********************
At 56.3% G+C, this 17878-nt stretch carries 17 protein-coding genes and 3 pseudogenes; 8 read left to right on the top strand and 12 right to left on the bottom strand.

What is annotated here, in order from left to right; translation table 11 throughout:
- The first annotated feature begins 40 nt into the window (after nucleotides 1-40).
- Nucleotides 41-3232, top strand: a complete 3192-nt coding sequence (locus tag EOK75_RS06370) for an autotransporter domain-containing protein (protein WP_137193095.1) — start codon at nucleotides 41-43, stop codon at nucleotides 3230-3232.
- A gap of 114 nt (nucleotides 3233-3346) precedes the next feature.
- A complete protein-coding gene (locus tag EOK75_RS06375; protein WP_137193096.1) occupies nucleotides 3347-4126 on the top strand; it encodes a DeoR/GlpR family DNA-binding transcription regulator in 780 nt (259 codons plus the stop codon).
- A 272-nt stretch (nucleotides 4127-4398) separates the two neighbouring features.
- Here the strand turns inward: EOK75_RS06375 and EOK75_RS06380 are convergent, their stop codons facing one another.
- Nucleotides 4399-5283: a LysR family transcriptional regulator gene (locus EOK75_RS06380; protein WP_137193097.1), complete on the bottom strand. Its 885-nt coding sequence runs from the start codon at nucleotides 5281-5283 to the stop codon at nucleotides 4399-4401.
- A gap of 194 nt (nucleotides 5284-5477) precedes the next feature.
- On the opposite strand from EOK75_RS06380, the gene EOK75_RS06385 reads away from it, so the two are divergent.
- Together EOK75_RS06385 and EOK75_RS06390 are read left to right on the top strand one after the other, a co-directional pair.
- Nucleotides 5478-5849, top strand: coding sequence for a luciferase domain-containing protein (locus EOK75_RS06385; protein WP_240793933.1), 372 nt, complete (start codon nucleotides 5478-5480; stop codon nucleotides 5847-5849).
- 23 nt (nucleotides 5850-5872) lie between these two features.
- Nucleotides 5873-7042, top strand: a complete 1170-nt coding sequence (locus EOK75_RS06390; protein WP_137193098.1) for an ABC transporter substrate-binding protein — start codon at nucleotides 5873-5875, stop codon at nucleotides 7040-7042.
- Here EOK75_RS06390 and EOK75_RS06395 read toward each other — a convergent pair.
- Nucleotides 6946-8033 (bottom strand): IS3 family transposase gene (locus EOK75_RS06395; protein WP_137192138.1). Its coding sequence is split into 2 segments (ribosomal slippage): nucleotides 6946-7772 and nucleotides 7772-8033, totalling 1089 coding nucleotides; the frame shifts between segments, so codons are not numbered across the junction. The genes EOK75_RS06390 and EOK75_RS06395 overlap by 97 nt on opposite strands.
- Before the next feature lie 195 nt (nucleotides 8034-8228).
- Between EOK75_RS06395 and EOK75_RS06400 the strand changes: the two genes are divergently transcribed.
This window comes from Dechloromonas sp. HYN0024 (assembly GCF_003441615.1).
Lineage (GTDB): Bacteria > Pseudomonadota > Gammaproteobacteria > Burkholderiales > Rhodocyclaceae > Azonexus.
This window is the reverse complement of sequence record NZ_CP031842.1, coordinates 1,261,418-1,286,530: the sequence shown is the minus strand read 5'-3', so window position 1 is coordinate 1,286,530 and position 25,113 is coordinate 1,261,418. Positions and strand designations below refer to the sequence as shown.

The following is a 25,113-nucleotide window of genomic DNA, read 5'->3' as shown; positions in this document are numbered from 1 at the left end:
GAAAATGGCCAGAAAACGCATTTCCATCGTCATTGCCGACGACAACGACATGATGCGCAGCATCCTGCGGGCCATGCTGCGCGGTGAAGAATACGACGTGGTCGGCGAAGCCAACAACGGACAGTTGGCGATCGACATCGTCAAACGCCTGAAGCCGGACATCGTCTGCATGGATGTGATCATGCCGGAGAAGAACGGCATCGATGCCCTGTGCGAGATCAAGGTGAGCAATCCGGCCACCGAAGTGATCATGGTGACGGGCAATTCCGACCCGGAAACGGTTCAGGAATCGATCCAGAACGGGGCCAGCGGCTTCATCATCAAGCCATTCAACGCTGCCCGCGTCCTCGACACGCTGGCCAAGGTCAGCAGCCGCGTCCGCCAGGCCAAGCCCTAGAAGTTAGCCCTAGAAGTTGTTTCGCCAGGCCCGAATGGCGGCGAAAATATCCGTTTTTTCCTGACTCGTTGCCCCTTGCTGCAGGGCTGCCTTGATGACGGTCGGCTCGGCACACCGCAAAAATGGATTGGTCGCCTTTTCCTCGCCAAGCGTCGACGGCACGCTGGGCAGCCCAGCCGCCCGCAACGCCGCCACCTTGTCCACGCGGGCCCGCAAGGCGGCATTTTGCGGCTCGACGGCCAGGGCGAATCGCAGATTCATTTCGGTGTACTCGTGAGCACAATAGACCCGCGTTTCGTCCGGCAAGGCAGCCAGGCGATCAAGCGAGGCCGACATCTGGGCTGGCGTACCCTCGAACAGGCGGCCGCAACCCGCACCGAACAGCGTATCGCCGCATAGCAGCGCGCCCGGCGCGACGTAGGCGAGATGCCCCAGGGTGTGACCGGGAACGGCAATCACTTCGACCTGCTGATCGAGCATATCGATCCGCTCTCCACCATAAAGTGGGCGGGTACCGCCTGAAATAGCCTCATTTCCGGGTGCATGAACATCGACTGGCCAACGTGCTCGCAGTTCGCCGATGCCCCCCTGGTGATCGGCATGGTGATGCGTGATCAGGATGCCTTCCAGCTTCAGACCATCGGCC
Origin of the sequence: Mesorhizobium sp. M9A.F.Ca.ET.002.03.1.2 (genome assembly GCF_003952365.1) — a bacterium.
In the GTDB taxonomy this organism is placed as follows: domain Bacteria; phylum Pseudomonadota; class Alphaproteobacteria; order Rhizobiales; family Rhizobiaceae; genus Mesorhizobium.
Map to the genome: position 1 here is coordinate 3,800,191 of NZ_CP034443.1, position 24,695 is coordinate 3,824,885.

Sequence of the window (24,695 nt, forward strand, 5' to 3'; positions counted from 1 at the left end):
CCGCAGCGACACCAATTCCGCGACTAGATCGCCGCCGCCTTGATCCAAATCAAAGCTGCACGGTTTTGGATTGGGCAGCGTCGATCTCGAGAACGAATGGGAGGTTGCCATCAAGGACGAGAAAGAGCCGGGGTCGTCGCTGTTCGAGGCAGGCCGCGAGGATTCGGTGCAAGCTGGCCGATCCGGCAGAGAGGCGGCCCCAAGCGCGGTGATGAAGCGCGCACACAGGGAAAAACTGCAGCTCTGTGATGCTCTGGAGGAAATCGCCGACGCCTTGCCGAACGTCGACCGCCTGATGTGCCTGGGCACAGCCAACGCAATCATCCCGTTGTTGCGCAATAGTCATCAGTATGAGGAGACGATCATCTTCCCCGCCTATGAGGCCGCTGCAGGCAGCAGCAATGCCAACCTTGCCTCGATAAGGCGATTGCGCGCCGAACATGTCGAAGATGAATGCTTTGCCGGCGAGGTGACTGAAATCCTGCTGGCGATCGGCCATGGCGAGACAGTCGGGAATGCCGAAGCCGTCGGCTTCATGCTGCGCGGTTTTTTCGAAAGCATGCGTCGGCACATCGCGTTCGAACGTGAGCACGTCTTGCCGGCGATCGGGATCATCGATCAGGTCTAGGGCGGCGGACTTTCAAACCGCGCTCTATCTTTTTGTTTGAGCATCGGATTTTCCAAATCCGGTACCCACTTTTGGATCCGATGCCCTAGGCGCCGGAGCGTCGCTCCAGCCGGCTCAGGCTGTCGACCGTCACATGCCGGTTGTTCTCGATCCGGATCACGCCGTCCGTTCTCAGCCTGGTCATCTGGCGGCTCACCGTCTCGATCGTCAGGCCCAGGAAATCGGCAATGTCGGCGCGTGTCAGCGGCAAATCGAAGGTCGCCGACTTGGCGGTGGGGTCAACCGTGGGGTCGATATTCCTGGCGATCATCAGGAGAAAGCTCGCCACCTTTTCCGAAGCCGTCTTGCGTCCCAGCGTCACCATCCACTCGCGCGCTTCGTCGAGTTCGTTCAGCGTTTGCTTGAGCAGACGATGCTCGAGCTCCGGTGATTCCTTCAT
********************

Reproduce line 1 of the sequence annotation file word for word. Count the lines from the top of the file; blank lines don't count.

At 56.3% G+C, this 17878-nt stretch carries 17 protein-coding genes and 3 pseudogenes; 8 read left to right on the top strand and 12 right to left on the bottom strand.